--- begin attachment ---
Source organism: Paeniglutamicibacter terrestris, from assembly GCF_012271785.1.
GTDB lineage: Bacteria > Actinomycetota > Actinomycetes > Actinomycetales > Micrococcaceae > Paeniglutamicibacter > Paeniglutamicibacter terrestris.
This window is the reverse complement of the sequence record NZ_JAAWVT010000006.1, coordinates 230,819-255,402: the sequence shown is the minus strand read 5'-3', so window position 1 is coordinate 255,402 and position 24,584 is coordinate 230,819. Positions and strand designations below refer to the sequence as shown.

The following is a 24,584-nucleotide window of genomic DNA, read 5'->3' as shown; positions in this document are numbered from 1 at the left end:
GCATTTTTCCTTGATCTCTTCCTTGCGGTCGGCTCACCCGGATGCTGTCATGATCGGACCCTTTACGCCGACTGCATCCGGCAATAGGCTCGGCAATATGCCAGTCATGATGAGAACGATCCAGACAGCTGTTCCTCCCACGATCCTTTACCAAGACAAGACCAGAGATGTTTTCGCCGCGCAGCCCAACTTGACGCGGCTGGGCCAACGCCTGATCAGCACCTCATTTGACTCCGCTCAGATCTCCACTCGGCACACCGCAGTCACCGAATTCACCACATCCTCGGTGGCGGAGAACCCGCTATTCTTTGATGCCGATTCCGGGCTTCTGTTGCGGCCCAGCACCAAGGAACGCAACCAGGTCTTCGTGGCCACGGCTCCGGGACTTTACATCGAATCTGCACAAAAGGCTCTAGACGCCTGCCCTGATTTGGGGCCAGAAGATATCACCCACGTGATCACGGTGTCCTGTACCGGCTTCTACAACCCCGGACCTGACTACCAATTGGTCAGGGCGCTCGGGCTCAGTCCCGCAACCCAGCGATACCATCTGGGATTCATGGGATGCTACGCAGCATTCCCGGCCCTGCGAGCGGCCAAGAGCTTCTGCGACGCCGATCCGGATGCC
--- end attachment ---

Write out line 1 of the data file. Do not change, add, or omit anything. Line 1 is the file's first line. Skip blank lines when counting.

Source organism: Paeniglutamicibacter terrestris, from assembly GCF_012271785.1.